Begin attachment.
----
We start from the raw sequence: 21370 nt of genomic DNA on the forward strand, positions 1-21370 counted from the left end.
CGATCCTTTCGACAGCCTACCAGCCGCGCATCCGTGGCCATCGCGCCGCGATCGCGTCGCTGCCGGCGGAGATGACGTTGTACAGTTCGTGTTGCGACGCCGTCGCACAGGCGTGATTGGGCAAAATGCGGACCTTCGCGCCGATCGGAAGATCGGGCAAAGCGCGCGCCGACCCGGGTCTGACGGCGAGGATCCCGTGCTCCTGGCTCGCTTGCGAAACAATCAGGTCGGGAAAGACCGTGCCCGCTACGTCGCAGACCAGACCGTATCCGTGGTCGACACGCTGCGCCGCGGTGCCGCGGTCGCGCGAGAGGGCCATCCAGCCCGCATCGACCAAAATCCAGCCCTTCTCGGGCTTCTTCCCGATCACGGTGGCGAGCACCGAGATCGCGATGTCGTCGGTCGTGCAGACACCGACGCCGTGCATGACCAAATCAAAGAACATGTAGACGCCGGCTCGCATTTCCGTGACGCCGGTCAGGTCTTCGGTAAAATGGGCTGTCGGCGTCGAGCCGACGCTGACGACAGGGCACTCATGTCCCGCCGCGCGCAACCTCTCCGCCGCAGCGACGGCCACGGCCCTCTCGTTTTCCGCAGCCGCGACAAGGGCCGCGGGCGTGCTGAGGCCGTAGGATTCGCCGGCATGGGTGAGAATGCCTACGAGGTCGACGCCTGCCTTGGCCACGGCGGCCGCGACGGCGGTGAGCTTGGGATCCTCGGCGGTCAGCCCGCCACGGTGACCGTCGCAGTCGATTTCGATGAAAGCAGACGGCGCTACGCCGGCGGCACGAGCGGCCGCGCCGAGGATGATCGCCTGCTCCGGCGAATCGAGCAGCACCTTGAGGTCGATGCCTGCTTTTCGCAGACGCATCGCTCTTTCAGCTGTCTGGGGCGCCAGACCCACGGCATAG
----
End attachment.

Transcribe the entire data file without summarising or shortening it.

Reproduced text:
We start from the raw sequence: 21370 nt of genomic DNA on the forward strand, positions 1-21370 counted from the left end.
CGATCCTTTCGACAGCCTACCAGCCGCGCATCCGTGGCCATCGCGCCGCGATCGCGTCGCTGCCGGCGGAGATGACGTTGTACAGTTCGTGTTGCGACGCCGTCGCACAGGCGTGATTGGGCAAAATGCGGACCTTCGCGCCGATCGGAAGATCGGGCAAAGCGCGCGCCGACCCGGGTCTGACGGCGAGGATCCCGTGCTCCTGGCTCGCTTGCGAAACAATCAGGTCGGGAAAGACCGTGCCCGCTACGTCGCAGACCAGACCGTATCCGTGGTCGACACGCTGCGCCGCGGTGCCGCGGTCGCGCGAGAGGGCCATCCAGCCCGCATCGACCAAAATCCAGCCCTTCTCGGGCTTCTTCCCGATCACGGTGGCGAGCACCGAGATCGCGATGTCGTCGGTCGTGCAGACACCGACGCCGTGCATGACCAAATCAAAGAACATGTAGACGCCGGCTCGCATTTCCGTGACGCCGGTCAGGTCTTCGGTAAAATGGGCTGTCGGCGTCGAGCCGACGCTGACGACAGGGCACTCATGTCCCGCCGCGCGCAACCTCTCCGCCGCAGCGACGGCCACGGCCCTCTCGTTTTCCGCAGCCGCGACAAGGGCCGCGGGCGTGCTGAGGCCGTAGGATTCGCCGGCATGGGTGAGAATGCCTACGAGGTCGACGCCTGCCTTGGCCACGGCGGCCGCGACGGCGGTGAGCTTGGGATCCTCGGCGGTCAGCCCGCCACGGTGACCGTCGCAGTCGATTTCGATGAAAGCAGACGGCGCTACGCCGGCGGCACGAGCGGCCGCGCCGAGGATGATCGCCTGCTCCGGCGAATCGAGCAGCACCTTGAGGTCGATGCCTGCTTTTCGCAGACGCATCGCTCTTTCAGCTGTCTGGGGCGCCAGACCCACGGCATAG